Life! Death! Prizes! by Stephen May starts at the narrator’s mum’s funeral. Billy is nineteen, his brother is six, and their mum has been murdered by a junkie in a car park mugging gone wrong. The question is: how will Billy deal with his mum’s considerable debts, with losing the family home, with looking after a six-year-old, and how will he prevent his brother falling into the custodial clutches of his boorish natural father?
So far, so bad.
I’ve been reading a lot of Jacqueline Wilson lately, and at this point, I wondered if the novel was heading into her territory. Wilson specialises in placing naive, but engaging young first person narrators in the very direst of situations (abusive fathers, psychotic mothers and so on), then somehow letting their innate good qualities shine through to lead them to a satisfactory resolution. This novel starts off in what could be construed as a similar vein – a darkly funny, yet upbeat description in that Wilson-esque first person present tense:
“After the funeral there seems to be a tacit agreement among the guests that it can all kick off now. Whether you’re a glammy PTA type that got to know Mum at the school gates, one of the distant uncles with hair like a crash helmet, a marketing whizz in expensive shoes, the police family liaison, or my mate Alfie teaming his ever-present eyeliner with his job interview suit. Whether you’re an Office Angel, or Mr and Mrs Khan from next door, it seems to have been decided: everyone can go mental now.”
I should say that in comparing Life! to a Jacqueline Wilson novel, I do so only in the most complimentary terms. Billy’s voice is successfully engaging, young, and funny. But the narrative does more. Interspersed with Billy’s point of view is the tale of Aiden Jebb, the suspected murderer – a narrative hint that May is trying to achieve something else. May’s first novel, Tag, won a Reader’s Choice Award at the 2009 Welsh Book of the Year. Readability is certainly a key quality of this book too. Yet the apparent simplicity of the language disguises something more thoughtful and intelligent in the narrative intent.
Is the situation quite as Billy perceives it? May increasingly sows doubt about whether Billy’s views can be trusted. I was slightly reminded of DB Pierre’s Booker-winning Vernon God Little (again because of the first person teenage narrator), where you can almost literally feel the noose tightening around the teenage narrator, as he makes one poor decision after another.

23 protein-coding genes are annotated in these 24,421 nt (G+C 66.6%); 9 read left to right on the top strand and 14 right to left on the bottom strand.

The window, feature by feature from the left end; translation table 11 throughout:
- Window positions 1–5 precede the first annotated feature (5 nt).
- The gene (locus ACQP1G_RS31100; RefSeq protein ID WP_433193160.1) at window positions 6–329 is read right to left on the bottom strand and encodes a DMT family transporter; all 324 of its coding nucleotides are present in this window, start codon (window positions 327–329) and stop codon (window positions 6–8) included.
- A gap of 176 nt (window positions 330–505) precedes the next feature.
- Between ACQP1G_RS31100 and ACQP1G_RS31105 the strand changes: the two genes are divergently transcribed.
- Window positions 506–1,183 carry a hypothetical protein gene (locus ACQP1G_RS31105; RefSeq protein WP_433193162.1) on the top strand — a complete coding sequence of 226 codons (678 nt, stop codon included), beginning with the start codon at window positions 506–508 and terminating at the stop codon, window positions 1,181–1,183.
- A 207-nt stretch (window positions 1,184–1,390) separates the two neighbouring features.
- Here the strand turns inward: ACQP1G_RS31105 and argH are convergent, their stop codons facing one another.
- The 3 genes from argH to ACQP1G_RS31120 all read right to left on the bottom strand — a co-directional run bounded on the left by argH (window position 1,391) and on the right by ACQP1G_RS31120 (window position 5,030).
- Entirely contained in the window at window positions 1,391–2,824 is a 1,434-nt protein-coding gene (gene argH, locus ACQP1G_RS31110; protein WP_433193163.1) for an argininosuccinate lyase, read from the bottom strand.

Yet Life! doesn’t rely on that kind of suspense to keep you turning the pages either. Instead, the author always throws out the possibility of redemption, the merest hint that the narrator is actually a good kid, that his mum managed to instil some sense into him before she popped her clogs, and that even when faced with increasingly bad odds, he will somehow snatch a victory from the jaws of impending disaster.
About halfway through, I stopped reaching for comparisons with other books, and started to enjoy what this talented author was creating – for its own sake.
Stephen May has created a lovely portrayal of a young man caught between the normal middle class teenage habits: smoking weed, playing computer games, fancying a somewhat unattainable girl – and the stark responsibilities he’s faced with in the aftermath of his mum’s death.
The novel represents Billy’s attempts to square his understanding of life with the way it’s presented in “the sort of magazines that deal in real life heartbreak”. It beautifully balances the tension between tabloid-style melodrama and the more subtle, complex tones of Billy’s own lived experience. On one level, this is a novel about the nature of narrative itself – how do you write about big, extraordinary events without resorting to the language of soap opera? How can one render the stuff of melodrama into a form that is neither melodramatic nor overly sentimental – yet which honours the truth of our messy, trivial human lives?
In this novel, Stephen May comes up with an admirable solution.
Any Cop?: Yes. A readable, heartwarming coming-of-age story, disguised as something much darker. Funny and tender, a good one to take on holiday, dare I suggest.